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Generation Next: From rodeo queen to head of marketing for Boskovich

Whether she’s roping cattle in a rodeo, hunting with her dad and brothers, or working for her family’s business, Boskovich Farms Inc. in Oxnard, CA, 23-year-old Bridget Boskovich isn’t afraid to call the shots.

As the company’s new head of marketing and advertising, the young, go-getting produce professional comes with quite the impressive résumé.

A 2013 graduate of Pepperdine University, Boskovich earned her degree in psychology with a minor in industrial/organizational psychology. But her accomplishments don’t just start and end with academics.horse-picBridget Boskovich riding her horse. She’s also an award-winning rodeo queen who’s been riding horses since the age of 5.

“I have won my fair share of blue ribbons as well as belt buckles and horse supplies,” she revealed. “I grew up competing in rodeos and riding in local competitions almost every weekend. I barrel raced with my sister and roped cattle with my brothers … sometimes roping them too!” she joked.

Speaking of her siblings, one of the major perks to her job is being able to spend time with her family, she said.

When asked what she enjoys most about working in the produce industry, Boskovich responded: “Being a part of the family business and getting to work alongside my family, as well as continuing the tradition of being a family-owned business.”bridgetBridget Boskovich

And that tradition is a longstanding one.

Boskovich Farms was founded in 1915 when Stephen Boskovich, a young Croatian immigrant, began farming on seven acres of land in California’s San Fernando Valley, according to the company’s website.

Today, four generations later, the company is still family-owned-and-operated, with more than 15,000 acres in California and Mexico, producing about 30 different vegetable crops year round.

As for her specific role in the company, Boskovich is responsible for handling all social media, advertising, marketing and planning of upcoming travel, as well as responding to customer feedback. She said her relative youth brings a new energy and voice to the team.

“I think that I bring fresh ideas and new perspectives to Boskovich Farms,” she told The Produce News.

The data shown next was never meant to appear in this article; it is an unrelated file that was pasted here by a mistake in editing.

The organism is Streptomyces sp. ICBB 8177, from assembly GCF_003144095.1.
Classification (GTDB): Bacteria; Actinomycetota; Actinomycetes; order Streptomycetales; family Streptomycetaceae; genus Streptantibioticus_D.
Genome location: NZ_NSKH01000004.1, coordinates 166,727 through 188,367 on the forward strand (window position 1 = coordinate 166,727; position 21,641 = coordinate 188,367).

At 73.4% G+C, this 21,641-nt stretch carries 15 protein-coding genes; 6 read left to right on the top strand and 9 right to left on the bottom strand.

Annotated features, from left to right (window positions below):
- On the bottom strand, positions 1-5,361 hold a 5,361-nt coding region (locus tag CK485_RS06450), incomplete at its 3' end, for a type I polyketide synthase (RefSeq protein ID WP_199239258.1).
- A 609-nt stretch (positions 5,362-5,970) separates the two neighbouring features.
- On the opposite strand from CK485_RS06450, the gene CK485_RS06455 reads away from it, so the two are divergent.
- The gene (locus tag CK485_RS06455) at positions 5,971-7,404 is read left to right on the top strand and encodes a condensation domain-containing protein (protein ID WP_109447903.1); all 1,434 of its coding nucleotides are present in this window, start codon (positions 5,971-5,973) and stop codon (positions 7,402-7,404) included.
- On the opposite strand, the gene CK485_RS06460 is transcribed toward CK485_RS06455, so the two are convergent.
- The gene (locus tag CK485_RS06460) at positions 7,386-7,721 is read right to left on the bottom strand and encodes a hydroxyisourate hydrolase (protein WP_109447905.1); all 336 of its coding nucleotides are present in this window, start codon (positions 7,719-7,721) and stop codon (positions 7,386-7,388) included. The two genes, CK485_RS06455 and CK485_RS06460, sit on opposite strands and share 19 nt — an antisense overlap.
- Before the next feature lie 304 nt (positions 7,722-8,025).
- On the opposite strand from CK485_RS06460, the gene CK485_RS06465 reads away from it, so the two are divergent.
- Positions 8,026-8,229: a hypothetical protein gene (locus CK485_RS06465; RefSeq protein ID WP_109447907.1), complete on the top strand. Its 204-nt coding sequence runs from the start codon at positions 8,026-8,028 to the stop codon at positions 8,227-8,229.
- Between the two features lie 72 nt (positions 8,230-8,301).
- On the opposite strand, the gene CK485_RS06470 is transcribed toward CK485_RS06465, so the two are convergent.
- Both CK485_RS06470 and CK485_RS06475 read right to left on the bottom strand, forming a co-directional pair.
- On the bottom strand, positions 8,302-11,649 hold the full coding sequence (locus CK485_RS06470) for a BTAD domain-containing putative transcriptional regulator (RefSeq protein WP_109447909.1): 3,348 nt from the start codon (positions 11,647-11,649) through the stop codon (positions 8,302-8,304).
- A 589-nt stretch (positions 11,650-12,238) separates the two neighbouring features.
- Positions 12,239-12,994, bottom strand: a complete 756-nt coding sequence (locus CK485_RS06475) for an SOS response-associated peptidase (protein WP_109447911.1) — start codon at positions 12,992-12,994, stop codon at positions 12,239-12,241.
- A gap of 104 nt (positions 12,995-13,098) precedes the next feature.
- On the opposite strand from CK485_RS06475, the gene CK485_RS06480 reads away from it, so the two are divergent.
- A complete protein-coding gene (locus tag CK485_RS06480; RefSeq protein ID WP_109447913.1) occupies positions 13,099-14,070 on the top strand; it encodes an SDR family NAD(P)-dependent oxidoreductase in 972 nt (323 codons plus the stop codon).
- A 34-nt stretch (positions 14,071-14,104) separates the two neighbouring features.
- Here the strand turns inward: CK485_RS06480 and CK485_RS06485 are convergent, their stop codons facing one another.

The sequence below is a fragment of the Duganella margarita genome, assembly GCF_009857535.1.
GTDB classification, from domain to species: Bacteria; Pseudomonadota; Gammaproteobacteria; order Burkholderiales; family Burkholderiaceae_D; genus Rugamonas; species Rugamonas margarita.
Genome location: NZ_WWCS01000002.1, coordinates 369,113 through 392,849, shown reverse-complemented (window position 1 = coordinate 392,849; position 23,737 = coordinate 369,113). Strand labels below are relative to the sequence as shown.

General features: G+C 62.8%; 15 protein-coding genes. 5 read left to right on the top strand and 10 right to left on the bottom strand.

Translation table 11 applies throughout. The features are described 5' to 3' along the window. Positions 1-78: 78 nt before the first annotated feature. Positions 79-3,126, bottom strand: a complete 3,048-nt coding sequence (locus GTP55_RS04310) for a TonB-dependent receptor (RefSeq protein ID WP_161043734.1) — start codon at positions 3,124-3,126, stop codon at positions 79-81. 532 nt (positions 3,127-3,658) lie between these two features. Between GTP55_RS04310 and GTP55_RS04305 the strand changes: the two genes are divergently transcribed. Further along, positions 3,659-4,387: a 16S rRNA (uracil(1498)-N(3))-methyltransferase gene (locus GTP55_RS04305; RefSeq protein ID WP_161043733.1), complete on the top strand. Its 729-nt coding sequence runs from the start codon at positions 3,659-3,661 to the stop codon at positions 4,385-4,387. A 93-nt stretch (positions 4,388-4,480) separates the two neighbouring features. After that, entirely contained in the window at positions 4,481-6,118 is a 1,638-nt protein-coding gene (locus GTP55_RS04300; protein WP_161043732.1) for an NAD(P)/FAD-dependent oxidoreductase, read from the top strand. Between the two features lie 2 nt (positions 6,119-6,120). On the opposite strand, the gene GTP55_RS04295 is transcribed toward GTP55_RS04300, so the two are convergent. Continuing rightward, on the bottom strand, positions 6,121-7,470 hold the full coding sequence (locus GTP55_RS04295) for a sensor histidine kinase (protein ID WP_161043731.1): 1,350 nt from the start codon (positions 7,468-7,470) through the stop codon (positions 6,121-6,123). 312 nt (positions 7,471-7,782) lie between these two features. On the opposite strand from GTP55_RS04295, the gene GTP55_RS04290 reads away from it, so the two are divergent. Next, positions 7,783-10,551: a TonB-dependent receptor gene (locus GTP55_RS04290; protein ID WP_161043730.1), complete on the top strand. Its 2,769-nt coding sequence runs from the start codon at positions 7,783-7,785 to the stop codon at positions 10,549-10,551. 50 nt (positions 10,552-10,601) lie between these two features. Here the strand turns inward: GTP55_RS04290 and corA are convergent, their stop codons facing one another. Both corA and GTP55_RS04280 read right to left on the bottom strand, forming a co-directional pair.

Traveling and attending industry shows is another perk of the job, she said.

hunting-with-dad-picBridget Boskovich on a hunting trip with her father, Phil Boskovich Jr.“I loved going to the PMA Fresh Summit in Anaheim, CA,” said Boskovich. “It was my first experience and introduction to the world of produce and it opened my eyes to how vast the industry is. I love traveling, so every new state and city I go to is another experience and chance for me to grow and expand my knowledge of the industry.”

Her family has also played a major role in showing her the ropes. At the age of 5, Boskovich began working at her family’s fruit stand, husking corn, bagging, and helping to carry the customers’ fruits and vegetables to their cars. “Right next to the fruit stand, we had some horses and cattle and I had to feed and groom the horses as well as clean their stalls if I wanted to ride them,” she added.

In addition to working the fruit stand and riding in rodeos, Boskovich’s father, Phil Boskovich Jr., made sure his little girl knew how to shoot a gun, whether it was a shotgun, rifle or pistol.

“My dad taught me everything about hunting, from how to shoot to using calls to sending our hunting dog to retrieve, and even cleaning the birds, while my mom taught me to cook what we would shoot from the day,” she said.

So much responsibility at such a young age has clearly helped to shape the person and hard-worker Boskovich is today.

“I learned that hard work pays off and having responsibilities at an early age has helped me carry through the responsibilities that I have today,” she said.

As with any job, there are always going to be challenges. Boskovich acknowledged that making sure she fulfills all her daily duties can be tough considering she’s new to the business and doesn’t have as much experience as her coworkers. However, she’s determined to live up to her family’s expectations and work her way up the company ladder.

Patience, she noted, will be key, but that’s nothing new for this duck-hunting, cattle-roping beauty.

“I know that as long as I work hard and stay dedicated and focused, I will get to where I want to be,” she concluded.